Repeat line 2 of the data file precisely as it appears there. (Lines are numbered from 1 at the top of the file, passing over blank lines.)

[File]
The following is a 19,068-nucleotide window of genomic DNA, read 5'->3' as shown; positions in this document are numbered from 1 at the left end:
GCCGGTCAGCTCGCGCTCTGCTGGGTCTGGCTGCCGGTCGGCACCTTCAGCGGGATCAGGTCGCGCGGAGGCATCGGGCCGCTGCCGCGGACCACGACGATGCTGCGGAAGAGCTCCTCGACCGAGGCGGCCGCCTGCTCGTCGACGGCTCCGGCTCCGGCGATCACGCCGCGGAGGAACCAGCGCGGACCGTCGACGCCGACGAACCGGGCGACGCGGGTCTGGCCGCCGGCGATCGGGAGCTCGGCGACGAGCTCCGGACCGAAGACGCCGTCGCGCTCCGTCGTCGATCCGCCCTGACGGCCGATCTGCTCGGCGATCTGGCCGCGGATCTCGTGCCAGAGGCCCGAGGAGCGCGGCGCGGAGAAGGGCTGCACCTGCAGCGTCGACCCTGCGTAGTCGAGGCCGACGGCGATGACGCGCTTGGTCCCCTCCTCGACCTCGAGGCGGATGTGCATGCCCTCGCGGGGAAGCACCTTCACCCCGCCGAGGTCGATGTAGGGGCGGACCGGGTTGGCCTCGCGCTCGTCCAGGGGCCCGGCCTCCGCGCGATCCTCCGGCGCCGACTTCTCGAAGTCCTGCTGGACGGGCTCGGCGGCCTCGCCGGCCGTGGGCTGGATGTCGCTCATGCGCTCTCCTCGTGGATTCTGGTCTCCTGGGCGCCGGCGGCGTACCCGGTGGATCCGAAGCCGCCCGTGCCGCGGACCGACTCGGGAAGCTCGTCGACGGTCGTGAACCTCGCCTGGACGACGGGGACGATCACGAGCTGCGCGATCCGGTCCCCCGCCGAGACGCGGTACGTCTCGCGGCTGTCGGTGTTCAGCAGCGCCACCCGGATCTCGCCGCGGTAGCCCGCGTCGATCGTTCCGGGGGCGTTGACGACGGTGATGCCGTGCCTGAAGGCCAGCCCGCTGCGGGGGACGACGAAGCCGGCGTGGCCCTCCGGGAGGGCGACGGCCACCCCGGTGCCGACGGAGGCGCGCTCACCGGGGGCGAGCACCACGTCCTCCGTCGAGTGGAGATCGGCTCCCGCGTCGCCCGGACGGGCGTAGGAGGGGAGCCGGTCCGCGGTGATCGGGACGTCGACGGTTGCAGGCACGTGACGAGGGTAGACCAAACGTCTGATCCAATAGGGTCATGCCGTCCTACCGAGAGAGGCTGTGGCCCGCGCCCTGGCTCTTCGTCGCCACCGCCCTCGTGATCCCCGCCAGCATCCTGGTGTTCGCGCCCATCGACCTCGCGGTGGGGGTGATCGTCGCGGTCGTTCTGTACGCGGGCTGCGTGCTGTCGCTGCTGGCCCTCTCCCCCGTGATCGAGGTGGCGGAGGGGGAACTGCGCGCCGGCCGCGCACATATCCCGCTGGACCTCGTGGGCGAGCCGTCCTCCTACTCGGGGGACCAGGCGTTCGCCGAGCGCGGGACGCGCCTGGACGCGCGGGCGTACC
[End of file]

GCCGGTCAGCTCGCGCTCTGCTGGGTCTGGCTGCCGGTCGGCACCTTCAGCGGGATCAGGTCGCGCGGAGGCATCGGGCCGCTGCCGCGGACCACGACGATGCTGCGGAAGAGCTCCTCGACCGAGGCGGCCGCCTGCTCGTCGACGGCTCCGGCTCCGGCGATCACGCCGCGGAGGAACCAGCGCGGACCGTCGACGCCGACGAACCGGGCGACGCGGGTCTGGCCGCCGGCGATCGGGAGCTCGGCGACGAGCTCCGGACCGAAGACGCCGTCGCGCTCCGTCGTCGATCCGCCCTGACGGCCGATCTGCTCGGCGATCTGGCCGCGGATCTCGTGCCAGAGGCCCGAGGAGCGCGGCGCGGAGAAGGGCTGCACCTGCAGCGTCGACCCTGCGTAGTCGAGGCCGACGGCGATGACGCGCTTGGTCCCCTCCTCGACCTCGAGGCGGATGTGCATGCCCTCGCGGGGAAGCACCTTCACCCCGCCGAGGTCGATGTAGGGGCGGACCGGGTTGGCCTCGCGCTCGTCCAGGGGCCCGGCCTCCGCGCGATCCTCCGGCGCCGACTTCTCGAAGTCCTGCTGGACGGGCTCGGCGGCCTCGCCGGCCGTGGGCTGGATGTCGCTCATGCGCTCTCCTCGTGGATTCTGGTCTCCTGGGCGCCGGCGGCGTACCCGGTGGATCCGAAGCCGCCCGTGCCGCGGACCGACTCGGGAAGCTCGTCGACGGTCGTGAACCTCGCCTGGACGACGGGGACGATCACGAGCTGCGCGATCCGGTCCCCCGCCGAGACGCGGTACGTCTCGCGGCTGTCGGTGTTCAGCAGCGCCACCCGGATCTCGCCGCGGTAGCCCGCGTCGATCGTTCCGGGGGCGTTGACGACGGTGATGCCGTGCCTGAAGGCCAGCCCGCTGCGGGGGACGACGAAGCCGGCGTGGCCCTCCGGGAGGGCGACGGCCACCCCGGTGCCGACGGAGGCGCGCTCACCGGGGGCGAGCACCACGTCCTCCGTCGAGTGGAGATCGGCTCCCGCGTCGCCCGGACGGGCGTAGGAGGGGAGCCGGTCCGCGGTGATCGGGACGTCGACGGTTGCAGGCACGTGACGAGGGTAGACCAAACGTCTGATCCAATAGGGTCATGCCGTCCTACCGAGAGAGGCTGTGGCCCGCGCCCTGGCTCTTCGTCGCCACCGCCCTCGTGATCCCCGCCAGCATCCTGGTGTTCGCGCCCATCGACCTCGCGGTGGGGGTGATCGTCGCGGTCGTTCTGTACGCGGGCTGCGTGCTGTCGCTGCTGGCCCTCTCCCCCGTGATCGAGGTGGCGGAGGGGGAACTGCGCGCCGGCCGCGCACATATCCCGCTGGACCTCGTGGGCGAGCCGTCCTCCTACTCGGGGGACCAGGCGTTCGCCGAGCGCGGGACGCGCCTGGACGCGCGGGCGTACC